Economy & Budget

American Action Forum

From my own personal point of view, I was pretty frustrated that the current
policy debate was devoid of anything new. Everybody on the right was pining for
the next Ronald Reagan, or worse, were pretending they were the next Ronald

I love Ronald Reagan, but when Reagan formulated some of his ideas, he wasn’t
looking to be the next Franklin Roosevelt. He wasn’t looking to the past. He
was looking to the future.

We wanted to have both a think tank and an advocacy piece that could take the
ideas to the country and to the candidates. We soon heard that former Sen. Norm
Coleman (R-Minn.) and famed businessman Fred Malek were thinking the same
thing, and we decided to join forces.

Yesterday, the American Action Network and the American Action Forum had an
opening press conference. Today, the American Action Network went right to
work. It had its first forum with the appropriate title, “How to Create Jobs?”

Fred Malek introduced the governor of Virginia, Bob McDonnell, who gave the
keynote address. McDonnell’s focus on the jobs issues helped him win the
election, and his strategies for creating jobs, if they are successful, may
propel him to the White House. He was a good choice to start the conference.
Norm Coleman gave a great speech about the political realities that face this

Holtz-Eakin moderated a discussion with two panels, both with bipartisan
representation. The first panel, which was more economist in approach, included
Jared Bernstein, the smartest policy person in the White House, who gave a
spirited (if unconvincing to me) defense of the stimulus plan. It also included
two more conservative economics experts, who debunked the Bernstein presentation.
Jared had to leave right after his talk to meet with the vice president, so he
wasn’t there to defend himself.

The second panel had representatives from the National Federation of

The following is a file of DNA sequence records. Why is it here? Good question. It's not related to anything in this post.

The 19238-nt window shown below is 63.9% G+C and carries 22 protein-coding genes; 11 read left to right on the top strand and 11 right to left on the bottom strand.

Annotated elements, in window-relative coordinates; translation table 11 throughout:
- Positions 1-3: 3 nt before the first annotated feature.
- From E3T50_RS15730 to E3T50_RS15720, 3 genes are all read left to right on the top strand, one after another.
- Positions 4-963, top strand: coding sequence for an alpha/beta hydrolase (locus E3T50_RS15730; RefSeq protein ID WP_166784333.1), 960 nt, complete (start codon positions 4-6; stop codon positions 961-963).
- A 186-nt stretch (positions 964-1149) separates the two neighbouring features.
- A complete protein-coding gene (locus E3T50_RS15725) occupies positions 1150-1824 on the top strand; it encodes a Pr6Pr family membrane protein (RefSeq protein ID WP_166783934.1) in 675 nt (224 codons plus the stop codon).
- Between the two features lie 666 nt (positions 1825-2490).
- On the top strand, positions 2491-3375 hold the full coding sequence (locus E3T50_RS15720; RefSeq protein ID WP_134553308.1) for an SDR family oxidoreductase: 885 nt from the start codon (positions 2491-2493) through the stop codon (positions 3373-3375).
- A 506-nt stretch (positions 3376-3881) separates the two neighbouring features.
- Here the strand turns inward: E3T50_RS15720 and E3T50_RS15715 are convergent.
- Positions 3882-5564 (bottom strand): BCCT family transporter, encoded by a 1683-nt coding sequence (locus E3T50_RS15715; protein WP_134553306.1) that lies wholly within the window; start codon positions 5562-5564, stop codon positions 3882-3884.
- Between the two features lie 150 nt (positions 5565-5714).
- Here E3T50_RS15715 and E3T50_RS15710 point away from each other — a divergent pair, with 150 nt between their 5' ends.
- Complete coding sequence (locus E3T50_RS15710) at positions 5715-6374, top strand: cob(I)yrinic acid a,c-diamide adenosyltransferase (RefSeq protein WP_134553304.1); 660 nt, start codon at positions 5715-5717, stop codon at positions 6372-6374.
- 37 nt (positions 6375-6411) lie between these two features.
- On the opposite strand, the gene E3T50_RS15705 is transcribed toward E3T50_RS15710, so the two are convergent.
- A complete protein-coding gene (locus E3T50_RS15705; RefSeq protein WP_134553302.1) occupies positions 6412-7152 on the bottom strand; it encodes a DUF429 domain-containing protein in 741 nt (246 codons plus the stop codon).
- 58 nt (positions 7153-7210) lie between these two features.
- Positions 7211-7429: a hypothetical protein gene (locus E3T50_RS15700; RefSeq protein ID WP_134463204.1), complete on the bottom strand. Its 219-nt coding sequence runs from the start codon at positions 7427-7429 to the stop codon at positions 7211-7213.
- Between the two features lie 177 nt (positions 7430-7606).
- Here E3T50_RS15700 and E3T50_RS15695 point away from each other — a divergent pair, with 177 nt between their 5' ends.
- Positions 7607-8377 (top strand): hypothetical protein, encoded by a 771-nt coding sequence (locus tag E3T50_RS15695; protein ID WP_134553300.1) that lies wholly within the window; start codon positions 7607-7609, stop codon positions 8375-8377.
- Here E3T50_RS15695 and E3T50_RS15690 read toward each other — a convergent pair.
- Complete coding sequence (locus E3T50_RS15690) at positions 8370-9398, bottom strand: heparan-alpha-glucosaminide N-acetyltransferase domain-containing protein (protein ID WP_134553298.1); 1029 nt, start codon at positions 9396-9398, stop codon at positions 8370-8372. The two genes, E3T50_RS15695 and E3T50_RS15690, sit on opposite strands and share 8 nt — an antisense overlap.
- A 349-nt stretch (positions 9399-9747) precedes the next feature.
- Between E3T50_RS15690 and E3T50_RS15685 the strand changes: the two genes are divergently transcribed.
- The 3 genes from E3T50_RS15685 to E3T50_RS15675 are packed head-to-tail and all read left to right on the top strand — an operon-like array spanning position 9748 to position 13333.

Independent Business, the AFL-CIO and the Chamber of Commerce. Interestingly,
despite the fact that these were all senior people in their organizations, the
labor and business reps had never met before and had never served on the same
panel before. That could explain why most people think Washington is broken.

This forum was a great start to what I hope will be an ongoing discussion about
the future of jobs, our economy and our country.

Because of time constraints, the panelists didn’t have time to discuss what the
future will likely look like for most American workers and what steps the
government could take to make that American worker succeed. The fact of the
matter is that we don’t need as many people to manufacture stuff or to produce
food, or even to make music. So we should invest in people’s creativity, because
ultimately, creativity will be the next big thing.

I think we should focus on giving consumers more power to achieve their own
dreams. We should make healthcare more portable. We should give folks more
power over their retirements. We should clear away all of the crazy regulations
so that small-business owners don’t get strangled by the myriad of taxes and
work rules that come from the state, local and federal level.

The fact of the matter is that we don’t know what the future is for the
American workforce. But we do know that things are changing and they are
changing quickly and that not all of the changes are a bad thing.

I am glad that the American Action Forum is around, because I think this is one
of the few places in Washington that the left and right can have a grown-up
discussion about the future.


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